Ensuring you choose the best road bike helmet will vastly transform your cycling experience. First of all, there are various helmet types that are tailored to different types of ride. Some are designed for hot climates with maximal ventilation, others are designed for maximum aerodynamics, and some offer integrated technology to increase safety.
Next, it’s imperative to get the right size when choosing the best road bike helmet for your head. An ill-fitting helmet will undoubtedly reduce comfort, may negate the proper function of the ventilation and aerodynamic performance of the helmet, and will likely reduce the safety of the helmet in the event of a crash.
Of course, in many countries, helmets are not a legal necessity, but there’s no denying they can prove a vital accessory that can significantly reduce the risk of injury, and are compulsory for most types of racing.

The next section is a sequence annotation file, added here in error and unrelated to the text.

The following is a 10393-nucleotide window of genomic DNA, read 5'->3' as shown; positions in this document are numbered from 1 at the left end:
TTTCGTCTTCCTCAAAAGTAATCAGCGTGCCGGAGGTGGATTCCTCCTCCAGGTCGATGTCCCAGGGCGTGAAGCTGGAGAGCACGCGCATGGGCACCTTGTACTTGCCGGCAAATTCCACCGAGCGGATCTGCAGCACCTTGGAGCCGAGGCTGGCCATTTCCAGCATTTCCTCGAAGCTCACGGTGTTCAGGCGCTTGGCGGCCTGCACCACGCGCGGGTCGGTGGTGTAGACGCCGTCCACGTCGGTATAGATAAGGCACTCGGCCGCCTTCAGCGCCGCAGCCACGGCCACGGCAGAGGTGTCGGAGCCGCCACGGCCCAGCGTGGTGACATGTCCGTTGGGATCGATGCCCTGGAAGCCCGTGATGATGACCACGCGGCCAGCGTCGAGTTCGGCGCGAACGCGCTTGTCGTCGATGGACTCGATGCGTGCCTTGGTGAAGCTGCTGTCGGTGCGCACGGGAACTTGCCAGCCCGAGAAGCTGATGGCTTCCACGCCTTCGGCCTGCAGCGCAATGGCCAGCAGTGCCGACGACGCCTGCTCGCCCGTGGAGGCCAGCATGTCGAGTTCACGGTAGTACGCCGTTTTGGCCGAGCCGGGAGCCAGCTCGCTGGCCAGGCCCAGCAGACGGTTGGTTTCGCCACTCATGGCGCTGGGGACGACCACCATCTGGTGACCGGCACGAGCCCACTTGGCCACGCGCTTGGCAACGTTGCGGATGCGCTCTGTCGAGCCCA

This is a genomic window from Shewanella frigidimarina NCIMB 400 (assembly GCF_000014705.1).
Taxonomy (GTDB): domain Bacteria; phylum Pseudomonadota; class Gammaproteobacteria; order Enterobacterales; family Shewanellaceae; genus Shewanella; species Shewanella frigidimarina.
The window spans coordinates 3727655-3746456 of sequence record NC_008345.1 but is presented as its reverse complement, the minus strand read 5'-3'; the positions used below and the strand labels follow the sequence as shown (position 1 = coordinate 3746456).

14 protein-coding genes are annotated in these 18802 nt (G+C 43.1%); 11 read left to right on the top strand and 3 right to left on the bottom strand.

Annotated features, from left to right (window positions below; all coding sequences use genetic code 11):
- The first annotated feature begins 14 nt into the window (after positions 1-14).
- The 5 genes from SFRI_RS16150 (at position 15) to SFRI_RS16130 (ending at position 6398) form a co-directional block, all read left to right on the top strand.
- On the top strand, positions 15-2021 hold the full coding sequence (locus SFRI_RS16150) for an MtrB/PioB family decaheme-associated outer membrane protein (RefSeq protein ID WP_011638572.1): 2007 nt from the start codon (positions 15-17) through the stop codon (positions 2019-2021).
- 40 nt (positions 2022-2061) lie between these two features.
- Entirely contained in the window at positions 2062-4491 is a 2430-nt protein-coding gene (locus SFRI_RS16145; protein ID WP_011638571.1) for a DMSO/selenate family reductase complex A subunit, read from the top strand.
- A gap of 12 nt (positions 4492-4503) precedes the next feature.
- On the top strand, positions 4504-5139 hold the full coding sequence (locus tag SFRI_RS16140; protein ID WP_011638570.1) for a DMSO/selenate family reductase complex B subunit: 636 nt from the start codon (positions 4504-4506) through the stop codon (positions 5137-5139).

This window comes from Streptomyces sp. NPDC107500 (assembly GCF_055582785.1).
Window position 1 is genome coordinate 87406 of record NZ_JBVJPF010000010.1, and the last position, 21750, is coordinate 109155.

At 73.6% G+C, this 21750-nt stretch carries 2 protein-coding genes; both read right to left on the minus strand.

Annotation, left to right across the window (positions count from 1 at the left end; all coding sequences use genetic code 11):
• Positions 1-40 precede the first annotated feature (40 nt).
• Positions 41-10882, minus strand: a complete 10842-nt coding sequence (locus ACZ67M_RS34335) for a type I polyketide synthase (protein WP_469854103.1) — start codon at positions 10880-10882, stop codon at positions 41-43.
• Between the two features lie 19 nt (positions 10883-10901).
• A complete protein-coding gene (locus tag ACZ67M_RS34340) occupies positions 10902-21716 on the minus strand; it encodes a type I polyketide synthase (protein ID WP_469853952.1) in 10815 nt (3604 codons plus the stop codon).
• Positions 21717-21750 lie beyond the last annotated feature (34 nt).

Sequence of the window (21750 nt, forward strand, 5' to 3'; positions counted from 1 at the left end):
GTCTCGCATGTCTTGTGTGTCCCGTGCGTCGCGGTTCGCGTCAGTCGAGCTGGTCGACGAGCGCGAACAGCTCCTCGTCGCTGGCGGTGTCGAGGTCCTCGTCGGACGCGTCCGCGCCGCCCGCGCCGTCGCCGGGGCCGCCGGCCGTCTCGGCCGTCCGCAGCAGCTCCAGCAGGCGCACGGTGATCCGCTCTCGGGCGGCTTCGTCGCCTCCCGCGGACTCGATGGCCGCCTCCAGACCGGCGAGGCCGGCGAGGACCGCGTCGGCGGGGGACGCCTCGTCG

In the most simple form, road bike helmets are essentially a plastic-covered foam shell that sits securely on your head, fastened in place via a strap under your chin and an adjustable ratchet. However, over the past few decades, helmets have been developed to reduce weight, offer greater ventilation, improve aerodynamics, and most importantly, increase rider safety.
In the list below, we take a look at some of the best road bike helmets available today, look at the pros and cons of each one, and provide key details.
We also go through some key points to look out for when it comes to buying your next road bike helmet.
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Alternatively, if you prioritise aerodynamics, we have a separate guide to the best aero helmets.
Best road bike helmets
The Giro Aether MIPS offers great ventilation and keeps safety as a priority through its MIPS system. Instead of putting a MIPS lining on the inside of the helmet, as is often the case, the Giro Aether MIPS has a dual-layer EPS foam structure, which moves independently and enables protection from ‘a wide range of impact energies’.
This design should not only improve fit but a lack of an additional MIPS lining contributes to the ventilation performance with the brand saying the helmet is two degrees Fahrenheit cooler than other Giro road bike helmets, such as the Synthe MIPS.